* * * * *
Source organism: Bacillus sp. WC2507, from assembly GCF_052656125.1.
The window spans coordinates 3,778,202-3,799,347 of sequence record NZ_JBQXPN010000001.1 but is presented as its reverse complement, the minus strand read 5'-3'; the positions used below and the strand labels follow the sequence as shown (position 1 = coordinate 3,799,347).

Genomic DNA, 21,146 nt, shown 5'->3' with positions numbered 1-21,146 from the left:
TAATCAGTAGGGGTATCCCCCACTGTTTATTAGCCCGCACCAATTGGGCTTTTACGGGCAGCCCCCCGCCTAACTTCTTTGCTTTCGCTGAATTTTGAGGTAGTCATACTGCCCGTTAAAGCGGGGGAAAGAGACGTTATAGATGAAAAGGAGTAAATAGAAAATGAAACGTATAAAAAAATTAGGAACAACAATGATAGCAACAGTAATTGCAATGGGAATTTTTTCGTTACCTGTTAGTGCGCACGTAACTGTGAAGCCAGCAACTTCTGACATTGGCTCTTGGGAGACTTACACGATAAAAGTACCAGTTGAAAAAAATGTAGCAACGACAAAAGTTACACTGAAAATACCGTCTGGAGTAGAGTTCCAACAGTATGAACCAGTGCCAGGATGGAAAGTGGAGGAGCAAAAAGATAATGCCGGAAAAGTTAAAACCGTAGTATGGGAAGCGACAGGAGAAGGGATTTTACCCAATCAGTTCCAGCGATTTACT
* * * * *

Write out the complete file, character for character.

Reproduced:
Source organism: Bacillus sp. WC2507, from assembly GCF_052656125.1.
The window spans coordinates 3,778,202-3,799,347 of sequence record NZ_JBQXPN010000001.1 but is presented as its reverse complement, the minus strand read 5'-3'; the positions used below and the strand labels follow the sequence as shown (position 1 = coordinate 3,799,347).

Genomic DNA, 21,146 nt, shown 5'->3' with positions numbered 1-21,146 from the left:
TAATCAGTAGGGGTATCCCCCACTGTTTATTAGCCCGCACCAATTGGGCTTTTACGGGCAGCCCCCCGCCTAACTTCTTTGCTTTCGCTGAATTTTGAGGTAGTCATACTGCCCGTTAAAGCGGGGGAAAGAGACGTTATAGATGAAAAGGAGTAAATAGAAAATGAAACGTATAAAAAAATTAGGAACAACAATGATAGCAACAGTAATTGCAATGGGAATTTTTTCGTTACCTGTTAGTGCGCACGTAACTGTGAAGCCAGCAACTTCTGACATTGGCTCTTGGGAGACTTACACGATAAAAGTACCAGTTGAAAAAAATGTAGCAACGACAAAAGTTACACTGAAAATACCGTCTGGAGTAGAGTTCCAACAGTATGAACCAGTGCCAGGATGGAAAGTGGAGGAGCAAAAAGATAATGCCGGAAAAGTTAAAACCGTAGTATGGGAAGCGACAGGAGAAGGGATTTTACCCAATCAGTTCCAGCGATTTACT